First clinical study to report on the effects of supplementation with 2 HMOs on establishing microbiota in newborn infants and link to less antibiotics use

Editor(s): Berger B. 11 / 2


Human milk oligosaccharides (HMOs) may provide health benefits to infants partly by shaping the development of the early-life intestinal microbiota. In a randomized double-blinded controlled multicentric clinical trial, healthy term infants received either infant formula (control) or the same formula with two HMOs (2=- fucosyllactose and lacto-N-neotetraose; test) from enrollment (0 to 14 days) to 6 months. Then, all infants received the same follow-up formula without HMOs until 12 months of age. Breastfed infants (BF) served as a reference group. Stool microbiota at 3 and 12 months, analyzed by 16S rRNA gene sequencing, clustered into seven fecal community types (FCTs) with marked differences in total microbial abundances. Three of the four 12-month FCTs were likely precursors of the adult enterotypes. At 3 months, microbiota composition in the test group (n 58) appeared closer to that of BF (n 35) than control (n 63) by microbiota alpha (within group) and beta (between groups) diversity analyses and distribution of FCTs. While bifidobacteriaceae dominated two FCTs, its abundance was significantly higher in one (FCT BiH for Bifidobacteriaceae at high abundance) than in the other (FCT Bi for Bifidobacteriaceae). HMO supplementation increased the number of infants with FCT BiH (predominant in BF) at the expense of FCT Bi (predominant in control). We explored the association of the FCTs with reported morbidities and medication use up to 12 months. Formula-fed infants with FCT BiH at 3 months were significantly less likely to require antibiotics during the first year than those with FCT Bi. Previously reported lower rates of infection-related medication use with HMOs may therefore be linked to gut microbiota community types. (This study has been registered at under registration number NCT01715246.) IMPORTANCE Human milk is the sole and recommended nutrition for the newborn infant and contains one of the largest constituents of diverse oligosaccharides, dubbed human milk oligosaccharides (HMOs). Preclinical and clinical association studies indicate that HMOs have multiple physiological functions largely mediated through the establishment of the gut microbiome. Until recently, HMOs were not available to investigate their role in randomized controlled intervention trials. To our knowledge, this is the first report on the effects of 2 HMOs on establishing microbiota in newborn infants. We provide a detailed description of the microbiota changes observed upon feeding a formula with 2 HMOs in comparison to breastfed reference infants’ microbiota. Then, we associate the microbiota to long-term health as assessed by prescribed antibiotic use.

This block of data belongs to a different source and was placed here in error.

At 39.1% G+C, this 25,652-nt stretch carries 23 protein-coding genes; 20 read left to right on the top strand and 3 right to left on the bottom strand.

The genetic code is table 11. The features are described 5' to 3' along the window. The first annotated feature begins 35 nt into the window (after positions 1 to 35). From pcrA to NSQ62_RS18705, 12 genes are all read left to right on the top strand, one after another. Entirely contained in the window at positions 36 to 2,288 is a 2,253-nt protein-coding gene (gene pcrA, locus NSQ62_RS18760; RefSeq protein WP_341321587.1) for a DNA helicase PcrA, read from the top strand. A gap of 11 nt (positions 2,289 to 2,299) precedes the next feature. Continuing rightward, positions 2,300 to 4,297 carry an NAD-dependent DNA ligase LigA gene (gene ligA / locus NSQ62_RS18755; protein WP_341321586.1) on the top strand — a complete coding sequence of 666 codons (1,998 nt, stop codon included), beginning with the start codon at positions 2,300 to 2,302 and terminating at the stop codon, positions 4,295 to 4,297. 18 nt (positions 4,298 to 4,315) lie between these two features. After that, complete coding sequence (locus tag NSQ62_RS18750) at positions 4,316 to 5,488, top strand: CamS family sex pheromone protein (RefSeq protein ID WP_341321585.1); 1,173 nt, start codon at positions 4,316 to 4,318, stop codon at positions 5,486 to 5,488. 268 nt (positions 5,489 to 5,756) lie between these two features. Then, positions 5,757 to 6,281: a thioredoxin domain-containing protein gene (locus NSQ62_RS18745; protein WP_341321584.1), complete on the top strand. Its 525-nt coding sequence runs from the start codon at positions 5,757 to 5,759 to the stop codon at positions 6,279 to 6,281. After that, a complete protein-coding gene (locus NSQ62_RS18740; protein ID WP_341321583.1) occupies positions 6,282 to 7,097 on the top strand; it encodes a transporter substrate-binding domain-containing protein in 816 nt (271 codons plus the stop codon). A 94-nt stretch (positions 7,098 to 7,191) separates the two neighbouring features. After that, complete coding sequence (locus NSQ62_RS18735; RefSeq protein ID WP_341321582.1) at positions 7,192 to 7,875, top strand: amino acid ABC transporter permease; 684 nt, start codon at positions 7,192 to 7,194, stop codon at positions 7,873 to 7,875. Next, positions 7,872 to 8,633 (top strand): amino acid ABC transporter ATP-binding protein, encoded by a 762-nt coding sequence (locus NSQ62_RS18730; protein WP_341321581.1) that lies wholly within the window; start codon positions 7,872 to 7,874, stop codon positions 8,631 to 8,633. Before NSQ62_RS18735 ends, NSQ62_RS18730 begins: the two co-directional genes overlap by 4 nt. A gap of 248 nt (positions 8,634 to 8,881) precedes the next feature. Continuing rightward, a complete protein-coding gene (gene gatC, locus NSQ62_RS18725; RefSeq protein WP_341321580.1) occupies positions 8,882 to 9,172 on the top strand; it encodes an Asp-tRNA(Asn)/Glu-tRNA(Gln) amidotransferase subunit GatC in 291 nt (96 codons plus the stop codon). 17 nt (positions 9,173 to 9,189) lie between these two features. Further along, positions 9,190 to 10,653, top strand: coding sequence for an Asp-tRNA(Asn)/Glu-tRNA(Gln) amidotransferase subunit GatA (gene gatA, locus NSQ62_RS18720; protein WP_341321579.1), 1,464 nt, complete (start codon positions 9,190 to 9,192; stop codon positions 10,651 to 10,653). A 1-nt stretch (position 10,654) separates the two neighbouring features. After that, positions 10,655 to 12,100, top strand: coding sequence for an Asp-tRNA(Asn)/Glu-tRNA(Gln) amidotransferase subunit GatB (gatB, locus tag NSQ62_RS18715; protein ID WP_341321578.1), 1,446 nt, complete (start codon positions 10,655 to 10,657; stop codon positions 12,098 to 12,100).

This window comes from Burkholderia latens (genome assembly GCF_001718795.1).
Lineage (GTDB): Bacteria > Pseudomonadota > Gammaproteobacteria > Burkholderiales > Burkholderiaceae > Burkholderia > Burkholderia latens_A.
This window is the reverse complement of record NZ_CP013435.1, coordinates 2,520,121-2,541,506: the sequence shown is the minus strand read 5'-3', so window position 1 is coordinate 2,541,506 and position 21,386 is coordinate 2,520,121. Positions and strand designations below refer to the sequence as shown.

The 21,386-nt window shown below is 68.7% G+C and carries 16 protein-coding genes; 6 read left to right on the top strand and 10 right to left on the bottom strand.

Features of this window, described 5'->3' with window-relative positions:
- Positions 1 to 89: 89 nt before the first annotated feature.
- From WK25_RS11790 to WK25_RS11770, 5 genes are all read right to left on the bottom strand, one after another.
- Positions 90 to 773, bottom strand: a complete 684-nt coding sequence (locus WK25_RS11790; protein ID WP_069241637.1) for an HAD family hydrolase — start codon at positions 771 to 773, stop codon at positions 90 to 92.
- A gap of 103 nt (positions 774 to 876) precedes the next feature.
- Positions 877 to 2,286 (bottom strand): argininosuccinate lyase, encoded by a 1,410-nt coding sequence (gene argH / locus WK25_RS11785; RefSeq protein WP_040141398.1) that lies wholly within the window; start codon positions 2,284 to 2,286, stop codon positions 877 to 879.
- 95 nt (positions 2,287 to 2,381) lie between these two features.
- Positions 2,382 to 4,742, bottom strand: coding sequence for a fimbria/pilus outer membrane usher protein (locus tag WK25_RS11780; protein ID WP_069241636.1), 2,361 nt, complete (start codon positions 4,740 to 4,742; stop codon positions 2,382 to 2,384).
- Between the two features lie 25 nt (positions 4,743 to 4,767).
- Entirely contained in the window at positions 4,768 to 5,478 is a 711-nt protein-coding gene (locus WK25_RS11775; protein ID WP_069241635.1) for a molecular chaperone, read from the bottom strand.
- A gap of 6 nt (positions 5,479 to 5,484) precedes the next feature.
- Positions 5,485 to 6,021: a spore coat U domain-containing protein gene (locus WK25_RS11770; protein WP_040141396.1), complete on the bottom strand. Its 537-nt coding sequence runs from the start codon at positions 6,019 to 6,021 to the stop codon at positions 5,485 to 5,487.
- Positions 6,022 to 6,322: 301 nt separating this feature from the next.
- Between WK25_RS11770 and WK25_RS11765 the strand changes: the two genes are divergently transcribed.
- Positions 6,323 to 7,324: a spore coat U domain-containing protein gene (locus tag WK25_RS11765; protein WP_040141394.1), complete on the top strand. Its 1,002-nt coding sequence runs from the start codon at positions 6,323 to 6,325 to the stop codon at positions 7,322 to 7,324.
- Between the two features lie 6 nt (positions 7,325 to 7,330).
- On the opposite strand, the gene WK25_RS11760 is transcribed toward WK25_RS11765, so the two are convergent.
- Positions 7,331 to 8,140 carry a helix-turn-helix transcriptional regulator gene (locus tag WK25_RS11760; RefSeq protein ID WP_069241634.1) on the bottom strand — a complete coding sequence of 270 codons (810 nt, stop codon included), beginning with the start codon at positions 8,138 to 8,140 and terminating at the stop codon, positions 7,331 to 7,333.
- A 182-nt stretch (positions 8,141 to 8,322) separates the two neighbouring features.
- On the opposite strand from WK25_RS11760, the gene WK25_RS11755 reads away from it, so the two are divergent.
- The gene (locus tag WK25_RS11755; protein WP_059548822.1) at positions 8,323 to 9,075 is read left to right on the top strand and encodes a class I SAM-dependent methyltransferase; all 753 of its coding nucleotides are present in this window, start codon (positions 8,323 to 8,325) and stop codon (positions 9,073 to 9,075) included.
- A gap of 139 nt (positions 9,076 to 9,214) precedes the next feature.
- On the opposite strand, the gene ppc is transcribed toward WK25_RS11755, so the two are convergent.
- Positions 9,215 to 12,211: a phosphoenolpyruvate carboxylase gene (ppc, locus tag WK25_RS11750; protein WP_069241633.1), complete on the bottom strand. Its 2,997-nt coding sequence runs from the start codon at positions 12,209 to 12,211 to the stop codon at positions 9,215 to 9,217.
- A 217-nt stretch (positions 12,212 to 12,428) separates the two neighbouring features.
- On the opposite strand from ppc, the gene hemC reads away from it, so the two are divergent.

At delivery, a microbiologically essentially sterile infant ( 1 , 2) is exposed to a multitude of microbes from the mother and the environment ( 3 , 4). The infant’s gut is progressively colonized with a dense microbial population. Donor effects are important, as seen from gut microbiota differences between Cesarean and vaginal deliveries (3, 5–8). However, nutrition also has an important impact on the composition of the gut microbiota, as seen from differences between breastfed and bottle-fed infants ( 8 , 9) and from the cessation of breastfeeding ( 6). Neonatal gestational age ( 5 , 10 , 11), antibiotic therapy (12 , 13), and diarrhea (14 , 15) are additional factors affecting the development of the gut microbiome. Microbes play a key role in the development of the immune system (16–18) and host metabolism (19 , 20). They are therefore speculated to exert a key impact on neonate and infant health that may last until later in life (21–23). Milk is a rich biological fluid providing both protection and nutrition for the suckling newborns. Human milk contains nutrients and innate immune factors to support normal growth and development. Nondigestible and structurally diverse oligosaccharides, known collectively as human milk oligosaccharides (HMOs), form one of the major breastmilk components. They may support immune function through the modulation of the gut microbiome ecology, resulting in colonization resistance, and the establishment of an age-appropriate gut microbiota, educating the mucosal immune system in its development (16 , 24 , 25). Due to their structural similarity with mucosal glycans, HMOs may also function as soluble decoy receptors in the gut, protecting the neonate from enteric pathogens (26), and may directly interact with gut epithelial cells, yielding changes that may modulate host-microbial interactions (25). In human milk, the oligosaccharides are extensions of lactose by one or more of the following monosaccharides: glucose, galactose, N-acetylglucosamine (GlcNAc), fucose, and sialic acid ( N-acetylneuraminic acid) (25 , 27). Three classes of oligosaccharides coexist: neutral fucosylated, neutral nonfucosylated with N-acetylglucosamine, and acidic with sialic acid. In contrast, cow’s milk contains very low levels of oligosaccharides, which are primarily neutral nonfucosylated with galactose only and acidic with sialic acid (27–29). Consequently, cow’s milk-based infant formula contains only relatively low levels of oligosaccharides, expected to be less than 100 mg/liter of the reconstituted formula (27), which, moreover, do not match with the major oligosaccharide classes found in human milk. We previously reported on the primary outcome of a randomized double-blinded controlled multicentric safety clinical trial, in which a formula containing two major HMOs, namely, 2 =-fucosyllactose (2 =FL) and lacto-N-neotetraose (LNnT), was found to be safe and well tolerated, allowing for age-appropriate growth of the infants (30). As part of the secondary objectives, we observed associations between feeding of the twoHMO formula and reduced rates for reported illnesses (in the lower respiratory tract) and infection-related medication use (antibiotics and antipyretics). Here, we report on the impact of these HMOs (2 =FL and LNnT) on the establishment of the gut microbiota, and we further explore its relationship with the reported illnesses and infection-related medication use.